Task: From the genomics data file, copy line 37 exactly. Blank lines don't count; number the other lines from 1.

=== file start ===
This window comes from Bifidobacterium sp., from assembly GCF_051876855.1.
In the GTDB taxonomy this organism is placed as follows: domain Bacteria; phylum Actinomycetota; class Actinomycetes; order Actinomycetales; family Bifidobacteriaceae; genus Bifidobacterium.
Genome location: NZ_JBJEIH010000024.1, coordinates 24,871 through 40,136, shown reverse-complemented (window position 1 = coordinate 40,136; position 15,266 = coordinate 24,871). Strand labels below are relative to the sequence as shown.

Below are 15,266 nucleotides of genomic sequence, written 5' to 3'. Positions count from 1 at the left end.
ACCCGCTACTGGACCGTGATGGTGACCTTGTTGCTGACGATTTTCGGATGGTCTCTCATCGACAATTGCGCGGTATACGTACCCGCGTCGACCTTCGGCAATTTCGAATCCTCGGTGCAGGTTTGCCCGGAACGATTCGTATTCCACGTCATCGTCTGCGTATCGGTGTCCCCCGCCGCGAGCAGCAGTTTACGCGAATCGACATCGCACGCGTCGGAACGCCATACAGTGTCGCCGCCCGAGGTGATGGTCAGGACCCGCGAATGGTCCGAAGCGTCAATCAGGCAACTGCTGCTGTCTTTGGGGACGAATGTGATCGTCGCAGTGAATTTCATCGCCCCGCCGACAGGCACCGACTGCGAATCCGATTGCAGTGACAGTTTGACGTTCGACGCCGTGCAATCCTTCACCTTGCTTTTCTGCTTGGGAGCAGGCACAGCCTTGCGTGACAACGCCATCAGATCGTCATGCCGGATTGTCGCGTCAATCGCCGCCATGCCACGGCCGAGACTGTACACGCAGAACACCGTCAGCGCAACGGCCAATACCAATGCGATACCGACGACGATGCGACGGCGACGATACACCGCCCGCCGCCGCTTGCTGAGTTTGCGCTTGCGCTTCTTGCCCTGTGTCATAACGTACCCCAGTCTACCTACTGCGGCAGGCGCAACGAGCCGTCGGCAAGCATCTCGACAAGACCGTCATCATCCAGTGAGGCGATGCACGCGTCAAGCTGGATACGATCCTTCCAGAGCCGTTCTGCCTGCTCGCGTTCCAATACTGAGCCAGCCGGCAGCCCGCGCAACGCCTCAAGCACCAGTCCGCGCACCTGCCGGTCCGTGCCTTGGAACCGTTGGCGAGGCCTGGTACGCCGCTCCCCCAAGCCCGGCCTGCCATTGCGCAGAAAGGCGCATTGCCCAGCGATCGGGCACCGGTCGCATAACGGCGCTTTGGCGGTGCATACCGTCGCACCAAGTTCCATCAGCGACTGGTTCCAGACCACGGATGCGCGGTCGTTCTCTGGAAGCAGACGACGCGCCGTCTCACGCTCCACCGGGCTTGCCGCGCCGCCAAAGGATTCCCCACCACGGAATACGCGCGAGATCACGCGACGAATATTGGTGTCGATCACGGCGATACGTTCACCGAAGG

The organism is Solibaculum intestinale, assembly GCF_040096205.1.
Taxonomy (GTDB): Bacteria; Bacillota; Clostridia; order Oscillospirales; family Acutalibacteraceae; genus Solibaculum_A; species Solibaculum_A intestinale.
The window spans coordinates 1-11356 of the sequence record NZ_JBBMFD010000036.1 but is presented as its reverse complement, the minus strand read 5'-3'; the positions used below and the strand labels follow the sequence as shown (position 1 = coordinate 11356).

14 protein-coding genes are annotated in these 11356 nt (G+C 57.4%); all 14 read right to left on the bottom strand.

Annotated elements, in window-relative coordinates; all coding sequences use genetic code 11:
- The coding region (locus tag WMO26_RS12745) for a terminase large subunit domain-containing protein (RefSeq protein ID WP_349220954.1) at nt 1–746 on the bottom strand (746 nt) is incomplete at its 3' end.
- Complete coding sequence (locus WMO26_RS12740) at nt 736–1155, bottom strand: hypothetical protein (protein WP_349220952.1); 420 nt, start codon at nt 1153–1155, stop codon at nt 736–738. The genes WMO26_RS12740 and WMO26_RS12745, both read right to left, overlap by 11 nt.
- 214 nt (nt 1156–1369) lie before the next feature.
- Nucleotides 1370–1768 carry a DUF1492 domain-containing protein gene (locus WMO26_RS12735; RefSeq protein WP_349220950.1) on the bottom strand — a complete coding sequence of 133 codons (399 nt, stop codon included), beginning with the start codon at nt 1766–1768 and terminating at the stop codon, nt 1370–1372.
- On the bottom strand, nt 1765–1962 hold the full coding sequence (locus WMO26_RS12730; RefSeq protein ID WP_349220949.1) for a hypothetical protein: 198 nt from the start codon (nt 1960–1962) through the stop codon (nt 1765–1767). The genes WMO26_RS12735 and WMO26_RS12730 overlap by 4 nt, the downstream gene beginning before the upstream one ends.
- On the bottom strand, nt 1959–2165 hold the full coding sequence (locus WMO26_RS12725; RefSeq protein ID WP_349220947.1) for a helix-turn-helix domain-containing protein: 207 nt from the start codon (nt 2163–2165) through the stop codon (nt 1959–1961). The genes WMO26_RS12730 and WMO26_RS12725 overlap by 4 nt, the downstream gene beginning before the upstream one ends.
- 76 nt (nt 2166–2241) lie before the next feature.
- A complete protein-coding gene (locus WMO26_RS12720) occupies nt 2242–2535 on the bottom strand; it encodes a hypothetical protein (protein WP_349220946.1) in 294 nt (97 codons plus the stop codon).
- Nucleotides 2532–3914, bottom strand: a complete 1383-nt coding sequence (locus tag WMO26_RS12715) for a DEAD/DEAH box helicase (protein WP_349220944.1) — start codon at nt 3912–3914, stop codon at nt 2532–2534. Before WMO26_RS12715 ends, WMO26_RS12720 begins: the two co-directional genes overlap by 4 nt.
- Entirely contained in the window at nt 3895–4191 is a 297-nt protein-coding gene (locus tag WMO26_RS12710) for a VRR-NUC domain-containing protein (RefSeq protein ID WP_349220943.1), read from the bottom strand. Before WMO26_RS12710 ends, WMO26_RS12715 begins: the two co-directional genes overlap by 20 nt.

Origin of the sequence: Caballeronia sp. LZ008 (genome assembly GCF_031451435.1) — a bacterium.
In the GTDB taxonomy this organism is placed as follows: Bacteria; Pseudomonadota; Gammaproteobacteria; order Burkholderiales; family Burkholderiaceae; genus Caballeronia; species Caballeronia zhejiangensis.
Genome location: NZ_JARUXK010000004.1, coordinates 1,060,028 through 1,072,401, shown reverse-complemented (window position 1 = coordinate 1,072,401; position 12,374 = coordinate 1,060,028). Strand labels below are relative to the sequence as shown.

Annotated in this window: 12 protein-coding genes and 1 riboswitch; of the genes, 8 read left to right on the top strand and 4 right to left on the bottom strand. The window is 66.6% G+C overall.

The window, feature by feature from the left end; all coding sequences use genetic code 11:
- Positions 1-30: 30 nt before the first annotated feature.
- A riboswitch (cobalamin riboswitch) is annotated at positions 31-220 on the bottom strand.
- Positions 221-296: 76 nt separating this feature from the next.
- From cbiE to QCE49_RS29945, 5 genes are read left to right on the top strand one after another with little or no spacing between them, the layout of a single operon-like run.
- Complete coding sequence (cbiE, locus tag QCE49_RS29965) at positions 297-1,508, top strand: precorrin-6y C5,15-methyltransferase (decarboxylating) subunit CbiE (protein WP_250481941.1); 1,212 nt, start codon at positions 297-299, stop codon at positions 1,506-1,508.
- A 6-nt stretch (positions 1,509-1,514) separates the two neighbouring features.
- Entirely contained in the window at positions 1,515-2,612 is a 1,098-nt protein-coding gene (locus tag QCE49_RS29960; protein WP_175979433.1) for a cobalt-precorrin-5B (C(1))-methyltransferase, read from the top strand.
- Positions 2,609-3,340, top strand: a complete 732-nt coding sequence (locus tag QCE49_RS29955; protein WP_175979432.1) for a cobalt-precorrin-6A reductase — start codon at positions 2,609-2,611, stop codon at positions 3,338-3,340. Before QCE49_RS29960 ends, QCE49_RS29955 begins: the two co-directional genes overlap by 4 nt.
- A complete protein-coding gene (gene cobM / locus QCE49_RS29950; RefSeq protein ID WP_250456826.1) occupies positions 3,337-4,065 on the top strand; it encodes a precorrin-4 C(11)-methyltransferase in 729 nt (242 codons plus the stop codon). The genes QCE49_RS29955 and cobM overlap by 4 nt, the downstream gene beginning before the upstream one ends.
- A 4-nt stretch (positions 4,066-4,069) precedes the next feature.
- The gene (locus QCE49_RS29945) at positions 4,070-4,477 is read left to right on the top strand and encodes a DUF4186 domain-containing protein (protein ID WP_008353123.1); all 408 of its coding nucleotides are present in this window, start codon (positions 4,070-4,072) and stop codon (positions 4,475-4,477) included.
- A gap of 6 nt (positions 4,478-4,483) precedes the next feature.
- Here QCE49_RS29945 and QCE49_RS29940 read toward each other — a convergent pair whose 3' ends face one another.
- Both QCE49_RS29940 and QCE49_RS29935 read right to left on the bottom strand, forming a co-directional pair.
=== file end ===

- A gap of 6 nt (positions 4,478-4,483) precedes the next feature.